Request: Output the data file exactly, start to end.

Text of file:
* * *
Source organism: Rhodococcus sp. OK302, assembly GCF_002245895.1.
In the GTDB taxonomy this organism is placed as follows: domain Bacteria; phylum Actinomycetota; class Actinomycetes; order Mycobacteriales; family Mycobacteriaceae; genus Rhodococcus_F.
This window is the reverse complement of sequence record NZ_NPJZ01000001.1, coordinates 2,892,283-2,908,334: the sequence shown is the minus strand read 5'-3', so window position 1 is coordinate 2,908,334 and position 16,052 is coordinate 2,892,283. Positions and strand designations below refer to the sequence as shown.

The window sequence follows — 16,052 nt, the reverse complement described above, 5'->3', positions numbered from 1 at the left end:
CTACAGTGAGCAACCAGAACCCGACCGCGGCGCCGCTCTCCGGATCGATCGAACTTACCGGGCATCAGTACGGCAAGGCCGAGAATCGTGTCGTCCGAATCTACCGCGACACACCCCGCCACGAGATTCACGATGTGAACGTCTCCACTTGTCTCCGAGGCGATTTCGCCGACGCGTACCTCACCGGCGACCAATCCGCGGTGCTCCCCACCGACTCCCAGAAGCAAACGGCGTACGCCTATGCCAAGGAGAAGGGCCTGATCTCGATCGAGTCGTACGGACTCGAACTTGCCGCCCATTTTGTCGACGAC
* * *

Source organism: Rhodococcus sp. OK302, assembly GCF_002245895.1.
In the GTDB taxonomy this organism is placed as follows: domain Bacteria; phylum Actinomycetota; class Actinomycetes; order Mycobacteriales; family Mycobacteriaceae; genus Rhodococcus_F.
This window is the reverse complement of sequence record NZ_NPJZ01000001.1, coordinates 2,892,283-2,908,334: the sequence shown is the minus strand read 5'-3', so window position 1 is coordinate 2,908,334 and position 16,052 is coordinate 2,892,283. Positions and strand designations below refer to the sequence as shown.

The window sequence follows — 16,052 nt, the reverse complement described above, 5'->3', positions numbered from 1 at the left end:
CTACAGTGAGCAACCAGAACCCGACCGCGGCGCCGCTCTCCGGATCGATCGAACTTACCGGGCATCAGTACGGCAAGGCCGAGAATCGTGTCGTCCGAATCTACCGCGACACACCCCGCCACGAGATTCACGATGTGAACGTCTCCACTTGTCTCCGAGGCGATTTCGCCGACGCGTACCTCACCGGCGACCAATCCGCGGTGCTCCCCACCGACTCCCAGAAGCAAACGGCGTACGCCTATGCCAAGGAGAAGGGCCTGATCTCGATCGAGTCGTACGGACTCGAACTTGCCGCCCATTTTGTCGACGAC